Most people work in evolutionary databases. By that I mean a database where you have some schema, and over time you are altering that schema. You might be adding columns to tables or views, changing stored procedure or function code, or something else, but you aren’t really rebuilding the database from scratch on a regular basis. Certainly some people sell software and a database that’s always being rebuild and upgraded from state X to state Y, but that’s a much more complex issue.
For those of us that work with these evolving databases, we really have two choices in how to work on upgrades. We can store each change to the database as a script and ensure we run the correct scripts in the correct order (discarding those that aren’t needed) when we deploy changes. I’ve done that before, and it can work, but this approach requires I’ve have good control of production to prevent changes from being made in that environment that aren’t also made in development. This is the approach advocated by Paul Stovell, of Octopus Deploy.
The other approach is to look at the state of development at some point in time, compare that to production (with a tool like SQL Compare) and then generate a script that makes the changes needed. This is how lots of people deploy their changes today, though this approach isn’t without its own issues. NOT NULL columns, renames, and more can cause problems with this approach. There are ways around these issues, but they require some work.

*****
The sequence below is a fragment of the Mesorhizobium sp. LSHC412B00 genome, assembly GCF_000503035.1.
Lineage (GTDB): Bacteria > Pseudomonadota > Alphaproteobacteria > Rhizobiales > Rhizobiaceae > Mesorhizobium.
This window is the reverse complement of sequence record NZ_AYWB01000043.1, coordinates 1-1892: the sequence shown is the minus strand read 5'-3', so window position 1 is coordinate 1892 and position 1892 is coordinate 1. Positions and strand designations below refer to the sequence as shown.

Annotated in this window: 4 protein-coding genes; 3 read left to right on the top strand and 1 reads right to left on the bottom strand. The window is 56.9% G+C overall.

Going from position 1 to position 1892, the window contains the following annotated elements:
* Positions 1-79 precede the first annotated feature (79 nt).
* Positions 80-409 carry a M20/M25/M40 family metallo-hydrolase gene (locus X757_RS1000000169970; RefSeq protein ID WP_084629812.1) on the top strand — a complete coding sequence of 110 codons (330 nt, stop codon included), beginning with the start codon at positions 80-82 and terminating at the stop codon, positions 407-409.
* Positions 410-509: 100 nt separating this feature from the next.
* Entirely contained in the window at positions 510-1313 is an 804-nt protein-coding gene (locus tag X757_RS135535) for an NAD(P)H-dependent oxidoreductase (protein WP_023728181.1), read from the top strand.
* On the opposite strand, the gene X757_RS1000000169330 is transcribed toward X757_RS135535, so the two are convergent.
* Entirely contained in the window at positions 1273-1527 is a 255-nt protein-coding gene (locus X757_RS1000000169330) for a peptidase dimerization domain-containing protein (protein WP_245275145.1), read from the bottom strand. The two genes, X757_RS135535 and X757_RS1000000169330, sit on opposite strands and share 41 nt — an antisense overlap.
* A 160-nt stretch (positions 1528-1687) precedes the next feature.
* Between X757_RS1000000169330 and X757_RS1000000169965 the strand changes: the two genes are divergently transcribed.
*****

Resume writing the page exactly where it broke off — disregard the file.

Ultimately the problem of smoothly deploying changes to databases requires a bit of discipline from the DBAs and developers. Tools can help, and they certainly can reduce the work involved, but good habits and a consistent process are important to ensure that changes are made smoothly. The one thing that helps you find problems with your process and code is testing, which is something I’d recommend you implement no matter what method you choose for deploying your changes.